The voice-over says quietly, “You know when you feel the weight of sadness,” as a threatening cloud dumps rain on a character crawling across the bottom of the television screen. As cartoonish as this advertisement (for Pfizer’s Zoloft) may seem, research suggests that TV drug advertising increases sales—not only for the promoted drug, but for its competitors as well.
In the United States, drug manufacturers rely heavily on ads to expand their customer base. Research by Chicago Booth’s Bradley Shapiro finds that when a pharmaceutical company increases its advertising for a drug, firms that sell rival medications advertise less, acting like free riders. That’s because drug ads boost demand for the entire category of medications for the same condition. A viewer often identifies with the general health issue but is apt to forget the name of the specific drug advertised, Shapiro explains, leaving the person’s doctor to choose what to prescribe.
Imagine that 20 percent of people take antidepressants, and that Eli Lilly’s branded drug Prozac has 25 percent of the market, so 5 percent of the population takes Prozac. Lilly runs an ad campaign for Prozac, which increases sales of both Prozac and of antidepressants in general, leading to 30 percent of people taking either Prozac or a competitor.
In the short run, Prozac’s share of the antidepressant market rises to 30 percent. Now, 9 percent of people take Prozac. But that effect dissipates quickly, Shapiro explains. In the long run, Prozac’s market share may fall back to 25 percent. But thanks to the advertising, the overall market for antidepressants has expanded—with Prozac’s share translating to 7.5 percent of the population. “There is a sustained effect on Prozac, but it is only coming through the effect on the category as a whole,” Shapiro says.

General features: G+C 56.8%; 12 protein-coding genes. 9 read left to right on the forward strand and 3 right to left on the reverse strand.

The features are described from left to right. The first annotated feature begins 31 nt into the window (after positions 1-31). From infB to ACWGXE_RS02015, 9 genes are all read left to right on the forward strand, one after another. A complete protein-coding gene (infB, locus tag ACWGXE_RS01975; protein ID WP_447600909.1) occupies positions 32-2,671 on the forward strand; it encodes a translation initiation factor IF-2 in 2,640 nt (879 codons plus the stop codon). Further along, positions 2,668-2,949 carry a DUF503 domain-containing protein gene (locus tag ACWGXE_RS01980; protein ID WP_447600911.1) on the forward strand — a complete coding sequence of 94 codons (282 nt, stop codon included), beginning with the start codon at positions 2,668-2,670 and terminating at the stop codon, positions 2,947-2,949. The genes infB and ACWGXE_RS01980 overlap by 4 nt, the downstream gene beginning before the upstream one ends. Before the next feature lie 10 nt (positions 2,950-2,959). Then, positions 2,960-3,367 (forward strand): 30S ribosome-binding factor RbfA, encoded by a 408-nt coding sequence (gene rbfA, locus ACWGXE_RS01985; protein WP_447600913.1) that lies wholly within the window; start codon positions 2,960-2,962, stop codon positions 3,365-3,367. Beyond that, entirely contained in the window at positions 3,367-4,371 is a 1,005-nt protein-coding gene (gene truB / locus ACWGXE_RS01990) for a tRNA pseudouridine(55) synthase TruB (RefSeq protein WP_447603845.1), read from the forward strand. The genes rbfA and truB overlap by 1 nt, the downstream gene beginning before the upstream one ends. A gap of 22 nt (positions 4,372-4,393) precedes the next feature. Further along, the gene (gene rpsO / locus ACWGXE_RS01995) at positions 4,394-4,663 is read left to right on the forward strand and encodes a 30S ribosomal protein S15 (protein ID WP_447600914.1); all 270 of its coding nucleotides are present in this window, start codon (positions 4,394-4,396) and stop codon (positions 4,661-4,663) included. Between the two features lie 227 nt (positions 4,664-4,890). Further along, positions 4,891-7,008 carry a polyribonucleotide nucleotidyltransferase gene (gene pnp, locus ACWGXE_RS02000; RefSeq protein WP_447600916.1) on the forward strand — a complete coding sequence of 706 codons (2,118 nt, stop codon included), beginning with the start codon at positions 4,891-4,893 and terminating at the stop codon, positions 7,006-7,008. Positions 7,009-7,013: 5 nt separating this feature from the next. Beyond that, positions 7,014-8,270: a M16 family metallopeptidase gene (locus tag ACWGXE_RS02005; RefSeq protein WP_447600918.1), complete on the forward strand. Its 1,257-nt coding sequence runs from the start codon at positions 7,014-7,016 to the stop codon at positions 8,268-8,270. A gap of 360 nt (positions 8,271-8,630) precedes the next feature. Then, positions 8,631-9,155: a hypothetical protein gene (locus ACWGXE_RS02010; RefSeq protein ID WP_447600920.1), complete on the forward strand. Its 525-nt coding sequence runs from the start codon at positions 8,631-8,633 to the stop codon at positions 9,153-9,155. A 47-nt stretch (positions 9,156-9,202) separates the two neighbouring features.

In his study, Shapiro examines prescription sales and advertising data, focusing on the borders of local advertising markets, where one household is likely to see different drug commercials from those seen by other nearby households that happen to be in another market.
If rising sales of Pfizer’s Zoloft cause category growth in the long run, why should rival Lilly expand its ad budget? Why not simply free ride on Pfizer’s antidepressant advertising?
Shapiro finds that, up to a point, Lilly can justify its ad budget. Although Pfizer’s ads help sales of both Zoloft and Lilly’s rival drug, Prozac, they help Zoloft sales more. However, his research suggests that there is a point of diminishing returns, beyond which rivals’ advertising makes one’s own incremental advertising less effective.
What if US drug companies were allowed to work together on advertising in a cooperative? This model would eliminate free-rider effects. Companies might produce ads that raise awareness about the symptoms of depression without pitching a particular branded drug, Shapiro says.
He estimates that the companies would advertise four times as much in a cooperative as they do under current conditions, and a co-op could increase the total number of antidepressant prescriptions by 18 percent and profits by 14 percent.